<font size="3"><p> In the last century, agriculture has focussed primarily on attaining maximum yields of crop production with the use of large amounts of fertilizers, biocides and pesticides. Growing public awareness of the detrimental effects of modern agriculture on soil productivity, food quality and the environment, however, resulted in a demand for "sustainable land management". Soil processes play a crucial role in determining the sustainability of land management. In agricultural land, soil organic matter (SOM) content is a key indicator of soil quality and sustainability for its effects on physical, chemical and biological soil properties that regulate crop yields, nutrient emissions, leaching of agrochemicals and the susceptibility to soil erosion. More recently, the elevated atmospheric CO <sub>2</sub> concentration and associated global warming receive much attention. Since SOM can act as a sink for atmospheric C, concern about the "greenhouse effect" provides a second reason to adopt management practices that increase SOM levels.</p><p> The beneficial effects of SOM are partly indirect via its influence on soil structure. SOM binds mineral particles into stable soil aggregates, which are important for aeration, water storage and rootability of the soil. In turn, stable aggregates can reduce SOM decomposition by physical protection of aggregate-occluded organic matter. To define management practices for sustainable land use and increased C sequestration, a better understanding of the interactions between SOM and soil structure, and how they are affected by management, is needed. Differences in organic matter inputs and soil disturbance in different management systems result in different processes of soil structure formation (biogenic versus physicogenic), which are reflected in different morphological characteristics. In general, however, SOM-soil structure interactions have been studied using physically fractionated soil separates, without regarding differences in structural morphology. This thesis was aimed to improve understanding of the mechanisms and consequences for SOM stabilization of biogenic aggregate formation as opposed to physicogenic aggregate formation in different management systems. Therefore, differences in soil structure morphology resulting from different aggregate formation processes were emphasized. To exclude interference of differences in soil type and texture, one soil series was selected. This soil series has developed in marine loam deposits and is located in the southwestern part of the Netherlands (Zeeland). (Chapter 1).</p><p> Chapter 2 describes a regional survey of land-use history and current SOM content in the considered soil series. SOM contents of 45 fields were determined and information about land use in the past 63 yr was provided by the farmers. Four land use types were distinghuished: conventional-arable, conventional-grass, organic-arable and organic-grass, resulting in a range of SOM contents from 17 to 88 g kg <sup>-1</SUP>. Regression analysis showed that SOM content was increased by long-term grass, and to a lesser extent, by organic farming when compared to conventional arable farming.</p><p> For more detailed study of management effects on the interactions between SOM dynamics and soil structure, three long-term farming systems (&gt;70 yr) were selected: a permanent pasture (PP), a conventional arable system (CA), and an organic arable system (OA). Due to the lack of soil tillage and arable cropping, the soil under permanent pasture represents optimal conditions for this particular soil type in terms of organic inputs, soil structure and biological activity. The differences in management resulted in a significant increase in (i) the impact of earthworms on soil structure, (ii) stable macroaggregation, and (iii) C and N mineralization in the order: CA &lt; OA &lt; PP (Chapter 3). However, as for conventional arable farming, organic arable farming had resulted in severe soil compaction, which negatively affects crop growth.</p><p> Chapter 4 describes an incubation experiment to determine C mineralization protection in undisturbed soil aggregates from the permanent pasture and the conventional arable system. The difference in respiration between undisturbed and crushed (&lt;250<FONT FACE="Symbol">m</font>m) aggregates was used as an estimate of macroaggregate protected C. Under permanent pasture, C mineralization did not significantly increase due to crushing of the highly porous macroaggregates. In contrast, mineralization was considerably restricted in the macroaggregates from the conventional arable soil, which could be explained by a limited gas exchange due to the low porosity of the, dominantly physicogenic, macroaggregates. However, macroaggregates from the conventional arable soil were not very water-stable and are probably easily disrupted under field conditions, leading to rapid decomposition of the released SOM. The amount of C protected in microaggregates was estimated from the additional CO <sub>2</sub> evolution due to grinding (&lt; 50<FONT FACE="Symbol">m</font>m) of crushed soil material. The results suggested that microaggregate protected C was high compared to macroaggregate protected C, especially under permanent pasture.</p><p> To study management effects on SOM stabilization at the microaggregate scale, microaggregates were isolated from total soil samples and SOM distribution was determined using physical fractionation techniques (Chapter 5). Similar amounts of microaggregates (53-250<FONT FACE="Symbol">m</font>m) were isolated from permanent pasture and conventional and organic arable land. In all three systems, the main part of total soil organic C was present in these microaggregates. However, microaggregates under permanent pasture, especially in the top 10 cm, were more stable, contained a larger fraction of total soil C and more fine mineral particles, and had a higher C:N ratio than microaggregates in both arable soils. This indicated that microaggregates under permanent pasture more effectively protect SOM against decomposition than microaggregates in arable land. Differences in microaggregate characteristics between the two arable systems were mostly not significant. Microscopic analysis of undisturbed thin sections suggested that the high earthworm activity under permanent pasture plays an important role in the formation of stable microaggregates that are relatively enriched in C and fine mineral particles.</p><p> To study the impact of earthworms on the relation between soil structure and SOM dynamics in the three farming systems, aggregates were separated by hand into biogenic (worm casts) and physicogenic macroaggregates, based on morphological characteristics (Chapter 6). Small differences in total organic C content and C respiration were found between different aggregate types within each farming system. Quantification of particulate organic matter (POM) and microaggregates in thin sections, however, showed that biogenic aggregates of the permanent pasture contained distinctly larger amounts of POM and microaggregates, which were enriched in organic and fine mineral material, than physicogenic aggregates. In the arable soils, POM and microaggregates were rarely observed in physicogenic aggregates and hardly more abundant in biogenic aggregates, showing that the effects of earthworms on soil microstructure are dependent on management.</p><p> The morphological approach used in this study revealed that the formation of stable, highly SOM-enriched microaggregates can be initiated by the activities of earthworms. Current concepts of aggregate- and SOM dynamics do not account for differences in biogenic and physicogenic aggregate formation. This thesis provides strong indications that present conceptual models of aggregate formation and physical protection are incomplete. Therefore, I distinguished two different pathways of microaggregate formation: "Passive" microaggregate formation, which is the basis of current conceptual models of microaggregate formation, without interference of earthworms, and "active" microaggregate formation, that takes place in the earthworm gut and ageing casts after excretion (Chapter 7). Under permanent pasture biogenic aggregate formation by earthworms led to (i) larger amounts of microaggregates within macroaggregates, (ii) greater SOM storage in microaggregates, and (iii) stabilization of relatively little decomposed SOM. However, earthworms could not exert this active microaggregate formation effectively in arable land. The proposed extension of conceptual models of SOM-aggregate interactions needs further development, under a wider set of conditions, to further clarify the conditions and management practices that favour the beneficial effects of biogenic aggregate formation on SOM storage.</font></p>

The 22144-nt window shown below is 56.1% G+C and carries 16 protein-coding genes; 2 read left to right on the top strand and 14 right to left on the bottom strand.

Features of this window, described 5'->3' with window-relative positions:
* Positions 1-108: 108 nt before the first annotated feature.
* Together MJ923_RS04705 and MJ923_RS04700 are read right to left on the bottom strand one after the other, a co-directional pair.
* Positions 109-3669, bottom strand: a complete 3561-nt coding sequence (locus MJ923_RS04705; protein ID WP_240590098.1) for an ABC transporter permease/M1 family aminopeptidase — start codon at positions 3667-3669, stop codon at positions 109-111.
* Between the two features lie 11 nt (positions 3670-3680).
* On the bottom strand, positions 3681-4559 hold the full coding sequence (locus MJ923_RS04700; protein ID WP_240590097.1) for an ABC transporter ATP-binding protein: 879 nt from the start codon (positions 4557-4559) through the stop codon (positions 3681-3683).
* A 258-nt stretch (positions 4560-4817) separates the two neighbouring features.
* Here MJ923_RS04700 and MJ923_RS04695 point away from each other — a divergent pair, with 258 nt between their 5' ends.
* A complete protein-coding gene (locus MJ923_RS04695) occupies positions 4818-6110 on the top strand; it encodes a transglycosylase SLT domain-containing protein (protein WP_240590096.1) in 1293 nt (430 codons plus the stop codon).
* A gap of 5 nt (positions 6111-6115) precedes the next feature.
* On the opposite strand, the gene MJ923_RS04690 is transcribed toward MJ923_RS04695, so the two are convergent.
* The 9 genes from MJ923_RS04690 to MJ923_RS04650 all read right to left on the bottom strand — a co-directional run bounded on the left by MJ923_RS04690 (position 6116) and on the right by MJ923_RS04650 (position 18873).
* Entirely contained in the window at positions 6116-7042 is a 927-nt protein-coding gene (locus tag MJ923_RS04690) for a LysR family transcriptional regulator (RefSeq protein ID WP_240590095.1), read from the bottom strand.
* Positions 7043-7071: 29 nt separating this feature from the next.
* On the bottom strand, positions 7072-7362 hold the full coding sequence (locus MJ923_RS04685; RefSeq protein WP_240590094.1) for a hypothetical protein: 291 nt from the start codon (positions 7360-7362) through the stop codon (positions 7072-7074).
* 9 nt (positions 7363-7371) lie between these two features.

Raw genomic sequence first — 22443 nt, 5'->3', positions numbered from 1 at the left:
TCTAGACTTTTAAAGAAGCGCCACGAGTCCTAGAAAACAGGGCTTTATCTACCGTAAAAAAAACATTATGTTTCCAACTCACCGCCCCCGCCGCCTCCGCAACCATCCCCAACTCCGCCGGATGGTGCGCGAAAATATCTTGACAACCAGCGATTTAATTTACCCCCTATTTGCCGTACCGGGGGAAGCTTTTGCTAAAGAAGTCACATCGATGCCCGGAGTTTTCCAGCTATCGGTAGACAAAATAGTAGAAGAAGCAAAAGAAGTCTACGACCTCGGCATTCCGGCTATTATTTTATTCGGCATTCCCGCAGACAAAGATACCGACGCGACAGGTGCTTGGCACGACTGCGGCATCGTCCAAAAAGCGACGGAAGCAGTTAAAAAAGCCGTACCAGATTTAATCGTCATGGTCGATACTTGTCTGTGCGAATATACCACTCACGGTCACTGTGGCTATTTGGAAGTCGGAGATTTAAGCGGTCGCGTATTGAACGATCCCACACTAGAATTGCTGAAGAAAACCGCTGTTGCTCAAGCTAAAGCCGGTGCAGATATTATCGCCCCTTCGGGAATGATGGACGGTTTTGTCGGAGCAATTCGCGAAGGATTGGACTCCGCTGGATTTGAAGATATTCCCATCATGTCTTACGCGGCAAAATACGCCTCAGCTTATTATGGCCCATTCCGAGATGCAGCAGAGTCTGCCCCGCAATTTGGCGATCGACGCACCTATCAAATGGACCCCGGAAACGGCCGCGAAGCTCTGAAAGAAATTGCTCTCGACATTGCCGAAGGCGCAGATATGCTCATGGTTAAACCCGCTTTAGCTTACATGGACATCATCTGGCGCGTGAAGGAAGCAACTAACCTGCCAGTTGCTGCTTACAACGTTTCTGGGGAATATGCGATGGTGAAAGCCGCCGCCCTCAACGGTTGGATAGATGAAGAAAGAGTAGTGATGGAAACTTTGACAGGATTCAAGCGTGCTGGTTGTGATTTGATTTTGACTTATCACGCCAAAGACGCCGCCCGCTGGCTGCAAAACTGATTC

Original languageEnglish
QualificationDoctor of Philosophy
Awarding Institution
  • Wageningen University
Supervisors/Advisors
  • Bouma, J., Promotor
  • van Breemen, N., Promotor
Award date9 Oct 2002
Place of PublicationS.l.
Print ISBNs9789058087317
Publication statusPublished - 2002

Keywords

  • soil organic matter
  • soil structure
  • farm management
  • organic farming
  • earthworms
  • land use
  • mineralization
  • netherlands